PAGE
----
But he, the young chief of the O'Bergan's, could ill brook to be outdone in generous deeds but gave therefor with gracious gesture a testoon of costliest bronze. Thereon embossed in excellent smithwork was seen the image of a queen of regal port, scion of the house of Brunswick, Victoria her name, Her Most Excellent Majesty, by grace of God of the United Kingdom of Great Britain and Ireland and of the British dominions beyond the sea, queen, defender of the faith, Empress of India, even she, who bore rule, a victress over many peoples, the well-beloved, for they knew and loved her from the rising of the sun to the going down thereof, the pale, the dark, the ruddy and the ethiop.

  2. There’s another beautiful passage where Joyce talks about Guinness and froth. It’s from Lotus Eaters:

    Going under the railway arch he took out the envelope, tore it swiftly in shreds and scattered them towards the road. The shreds fluttered away, sank in the dank air: a white flutter then all sank.
    Henry Flower. You could tear up a cheque for a hundred pounds in the same way. Simple bit of paper. Lord Iveagh once cashed a sevenfigure cheque for a million in the bank of Ireland. Shows you the money to be made out of porter. Still the other brother lord Ardilaun has to change his shirt four times a day, they say. Skin breeds lice or vermin. A million pounds, wait a moment. Twopence a pint, fourpence a quart, eightpence a gallon of porter, no, one and fourpence a gallon of porter. One and four into twenty: fifteen about. Yes, exactly. Fifteen millions of barrels of porter.
    What am I saying barrels? Gallons. About a million barrels all the same.
    An incoming train clanked heavily above his head, coach after coach. Barrels bumped in his head: dull porter slopped and churned inside. The bungholes sprang open and a huge dull flood leaked out, flowing together, winding through mudflats all over the level land, a lazy pooling swirl of liquor bearing along wideleaved flowers of its froth.

    One 1922 reviewer of Ulysses found the story of Lord Ardilaun and the lice deeply offensive.

  3. I come from Dublin (Clontarf) and I never knew until now that 'the creamy head has only existed since 1959'.

    1. I only learned that two days ago. It's a fascinating story.

      Before the nitrogen was added Guinness had to be poured using a convoluted dispensing system:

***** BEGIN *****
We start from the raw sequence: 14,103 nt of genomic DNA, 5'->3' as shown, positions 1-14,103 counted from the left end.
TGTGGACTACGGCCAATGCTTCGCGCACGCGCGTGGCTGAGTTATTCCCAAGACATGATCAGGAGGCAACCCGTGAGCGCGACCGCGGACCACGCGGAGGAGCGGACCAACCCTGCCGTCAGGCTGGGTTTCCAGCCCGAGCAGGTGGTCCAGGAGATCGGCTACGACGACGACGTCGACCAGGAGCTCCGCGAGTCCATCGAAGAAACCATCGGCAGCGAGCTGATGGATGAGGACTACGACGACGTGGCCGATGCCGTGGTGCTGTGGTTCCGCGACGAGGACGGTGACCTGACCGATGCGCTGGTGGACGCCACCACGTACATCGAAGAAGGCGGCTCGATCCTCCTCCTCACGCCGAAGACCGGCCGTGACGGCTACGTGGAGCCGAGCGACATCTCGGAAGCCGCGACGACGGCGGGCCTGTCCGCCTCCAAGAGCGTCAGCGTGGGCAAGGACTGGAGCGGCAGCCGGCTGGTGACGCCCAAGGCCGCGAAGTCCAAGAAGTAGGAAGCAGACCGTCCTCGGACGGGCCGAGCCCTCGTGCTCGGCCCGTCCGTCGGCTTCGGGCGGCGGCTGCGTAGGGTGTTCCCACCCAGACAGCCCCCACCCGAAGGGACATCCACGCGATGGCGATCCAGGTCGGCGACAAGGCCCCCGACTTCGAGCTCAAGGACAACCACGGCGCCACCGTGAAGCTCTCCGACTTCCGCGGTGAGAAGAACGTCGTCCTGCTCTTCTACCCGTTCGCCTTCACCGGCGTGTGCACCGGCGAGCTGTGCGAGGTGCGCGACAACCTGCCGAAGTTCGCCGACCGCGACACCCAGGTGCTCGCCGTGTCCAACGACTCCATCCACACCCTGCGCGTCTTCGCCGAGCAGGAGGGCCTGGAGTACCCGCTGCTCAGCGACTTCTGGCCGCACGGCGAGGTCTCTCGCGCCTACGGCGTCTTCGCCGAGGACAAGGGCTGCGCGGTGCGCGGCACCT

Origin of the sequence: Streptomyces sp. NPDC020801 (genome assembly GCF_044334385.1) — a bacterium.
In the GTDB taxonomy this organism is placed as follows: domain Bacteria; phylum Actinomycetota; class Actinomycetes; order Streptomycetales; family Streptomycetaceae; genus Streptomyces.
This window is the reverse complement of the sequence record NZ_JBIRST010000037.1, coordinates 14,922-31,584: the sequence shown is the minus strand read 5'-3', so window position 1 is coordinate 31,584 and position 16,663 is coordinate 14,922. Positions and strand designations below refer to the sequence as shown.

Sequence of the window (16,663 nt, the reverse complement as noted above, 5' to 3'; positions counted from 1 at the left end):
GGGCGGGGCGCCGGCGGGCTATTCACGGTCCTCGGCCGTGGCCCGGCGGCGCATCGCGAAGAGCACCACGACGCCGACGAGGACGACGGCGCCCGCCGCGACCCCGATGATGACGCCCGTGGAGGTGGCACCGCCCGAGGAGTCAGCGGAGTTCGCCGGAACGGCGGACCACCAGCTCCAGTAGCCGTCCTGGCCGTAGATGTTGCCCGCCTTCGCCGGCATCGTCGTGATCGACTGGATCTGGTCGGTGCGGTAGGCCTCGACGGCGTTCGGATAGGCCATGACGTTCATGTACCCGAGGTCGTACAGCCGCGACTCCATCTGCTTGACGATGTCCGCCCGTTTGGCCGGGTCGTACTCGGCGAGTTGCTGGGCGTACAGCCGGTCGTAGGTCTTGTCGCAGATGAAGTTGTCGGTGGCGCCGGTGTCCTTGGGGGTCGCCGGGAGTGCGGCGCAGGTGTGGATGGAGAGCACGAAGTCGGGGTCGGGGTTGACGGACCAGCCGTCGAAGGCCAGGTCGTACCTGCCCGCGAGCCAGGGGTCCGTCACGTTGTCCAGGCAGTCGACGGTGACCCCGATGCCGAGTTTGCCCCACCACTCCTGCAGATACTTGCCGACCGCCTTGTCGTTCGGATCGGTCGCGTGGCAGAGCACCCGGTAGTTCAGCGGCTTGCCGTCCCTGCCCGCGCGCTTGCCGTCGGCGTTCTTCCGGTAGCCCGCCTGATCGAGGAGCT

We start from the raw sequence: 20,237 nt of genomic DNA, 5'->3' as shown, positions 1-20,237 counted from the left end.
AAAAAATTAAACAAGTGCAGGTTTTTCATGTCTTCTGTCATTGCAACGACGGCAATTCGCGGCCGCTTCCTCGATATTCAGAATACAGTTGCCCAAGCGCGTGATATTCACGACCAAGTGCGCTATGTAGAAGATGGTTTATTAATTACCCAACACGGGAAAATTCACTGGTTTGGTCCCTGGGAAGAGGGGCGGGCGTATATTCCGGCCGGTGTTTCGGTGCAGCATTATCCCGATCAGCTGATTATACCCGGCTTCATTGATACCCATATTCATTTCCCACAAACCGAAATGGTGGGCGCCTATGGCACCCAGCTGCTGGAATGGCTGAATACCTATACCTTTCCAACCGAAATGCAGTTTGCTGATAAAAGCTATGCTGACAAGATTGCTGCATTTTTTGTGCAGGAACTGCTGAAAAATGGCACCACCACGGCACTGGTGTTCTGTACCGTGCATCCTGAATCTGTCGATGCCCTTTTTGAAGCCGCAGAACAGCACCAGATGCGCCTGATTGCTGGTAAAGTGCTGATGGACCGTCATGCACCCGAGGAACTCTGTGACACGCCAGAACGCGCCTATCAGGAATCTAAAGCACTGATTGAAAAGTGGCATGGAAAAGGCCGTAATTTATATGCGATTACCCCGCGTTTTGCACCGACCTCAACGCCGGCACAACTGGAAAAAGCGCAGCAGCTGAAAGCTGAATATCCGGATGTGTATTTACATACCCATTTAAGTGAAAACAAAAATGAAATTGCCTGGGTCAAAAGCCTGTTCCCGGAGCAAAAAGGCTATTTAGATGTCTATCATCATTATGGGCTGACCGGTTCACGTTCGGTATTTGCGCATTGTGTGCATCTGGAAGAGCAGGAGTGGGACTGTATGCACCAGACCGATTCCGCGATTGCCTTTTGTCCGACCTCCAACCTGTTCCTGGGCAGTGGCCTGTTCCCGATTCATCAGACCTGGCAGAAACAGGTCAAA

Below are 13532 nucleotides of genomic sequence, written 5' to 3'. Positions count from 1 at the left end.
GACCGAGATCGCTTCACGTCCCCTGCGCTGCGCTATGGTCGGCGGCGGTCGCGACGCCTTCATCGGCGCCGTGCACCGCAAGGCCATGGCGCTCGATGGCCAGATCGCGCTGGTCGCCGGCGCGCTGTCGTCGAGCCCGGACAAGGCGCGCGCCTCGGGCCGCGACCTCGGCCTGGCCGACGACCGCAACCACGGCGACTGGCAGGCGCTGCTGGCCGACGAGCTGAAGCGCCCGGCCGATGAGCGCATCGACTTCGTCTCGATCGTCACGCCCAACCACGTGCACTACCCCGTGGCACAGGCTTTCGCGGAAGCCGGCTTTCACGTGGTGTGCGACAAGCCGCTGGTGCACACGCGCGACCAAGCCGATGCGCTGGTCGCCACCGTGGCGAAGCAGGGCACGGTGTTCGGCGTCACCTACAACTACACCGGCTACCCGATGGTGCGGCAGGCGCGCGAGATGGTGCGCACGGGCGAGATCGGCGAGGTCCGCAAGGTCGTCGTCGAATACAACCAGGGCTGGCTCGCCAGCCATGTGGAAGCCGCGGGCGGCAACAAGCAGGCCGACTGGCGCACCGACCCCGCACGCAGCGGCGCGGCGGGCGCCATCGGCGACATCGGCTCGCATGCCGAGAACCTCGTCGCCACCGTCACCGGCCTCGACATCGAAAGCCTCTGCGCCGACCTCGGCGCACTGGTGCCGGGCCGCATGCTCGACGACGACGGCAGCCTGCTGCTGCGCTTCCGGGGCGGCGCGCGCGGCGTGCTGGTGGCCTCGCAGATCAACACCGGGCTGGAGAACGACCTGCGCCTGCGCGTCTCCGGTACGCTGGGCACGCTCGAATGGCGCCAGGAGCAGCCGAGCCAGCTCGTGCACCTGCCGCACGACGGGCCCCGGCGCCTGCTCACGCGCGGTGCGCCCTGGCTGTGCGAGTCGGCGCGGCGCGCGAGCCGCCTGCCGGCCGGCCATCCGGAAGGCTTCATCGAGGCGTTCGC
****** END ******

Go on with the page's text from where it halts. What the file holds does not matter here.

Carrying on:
'Figuring out how to streamline the process was a difficult enough conundrum (they called it the “draft problem”), that even after 20 years no one had solved it.

      To give you a sense of what they were trying to replace, here’s how Martyn Cornell describes Irish Guinness in Amber, Gold, and Black:

      “In the pub, the casks containing this highly conditioned beer were known as ‘high,’ while casks containing maturer, less lively beer were know as ‘low.’ Publicans would fill glasses three-quarters full from the ‘low cask’ and then top them up with foaming beer from the ‘high cask.’ The ‘high’ and ‘low’ cask system was in use until at least the 1960s.”

      Ash recalled this himself. “The barman would take a whole minute to fill one glass. He had to get a low pressure cask over a period of time and then the high pressure one, and he had to mix them. He had to be very skilled, the Irish publican, because it took a minute to get a glass. Every barman had his own process. It was all very amusing.”

      He worked on the riddle of how to replace this system for years. Very early on, he saw nitrogen as the solution. It was “such an obvious gas,” he said. “It’s completely inert and it’s three-quarters of what we breathe. It was perfect for this purpose.” The trick wasn’t selecting the right gas, though; it was designing a keg that would work with it. Inside Guinness, Ash’s quest was regarded as quixotic, and other brewers chided it as “daft Guinness” and the “Ash Can.”

      Eventually, working with a keg designer, he did figure it out. He described it to us. “There were two parts. One part where we had to have a reducing valve, and one part for the two gases, nitrogen and CO2, high pressure, reducing valve, low pressure, flood the beer. When we drew off the beer, the gas would come through the reducing valve giving you a constant pressure.” The keg went through two designs before Guinness started sending it out to pubs, rushing at the end to get the project launched by 1959—the brewery’s 200th anniversary.

      It’s safe to say that Ash’s invention revolutionized Guinness and Irish stout. It’s hard to imagine Irish stout served any other way, now (and not just Guinness), and so much of what nitro brings to the drinking experience has become fused with the brewery’s identity. The “surge,” that period of settling when the bubbles seem to flow down as the head settles, has been the subject of ad campaigns for decades. Pouring a perfect pint, topped with the precise depth of snowy head, is an activity the brewery treats almost like a sacrament.'

  4. Actually, the most memorable mention of Padraic Colum is in "Gas from a Burner" where the printer who refused to set the type for Dubliners declares that "I printed poets, sad, silly and solemn:
    I printed Patrick What-do-you-Colm"

  5. It's not true to say that the creamy head has only existed since 1959: the beer served via the high-cask-and-low-cask method had a lovely thick creamy head, when poured by a skilled barman, as you can see in the video here:

    1. What a great film! - have added it to the post. Thanks for the correction Martyn. Those pints don't look as ceamy to me as modern ones, but I take your point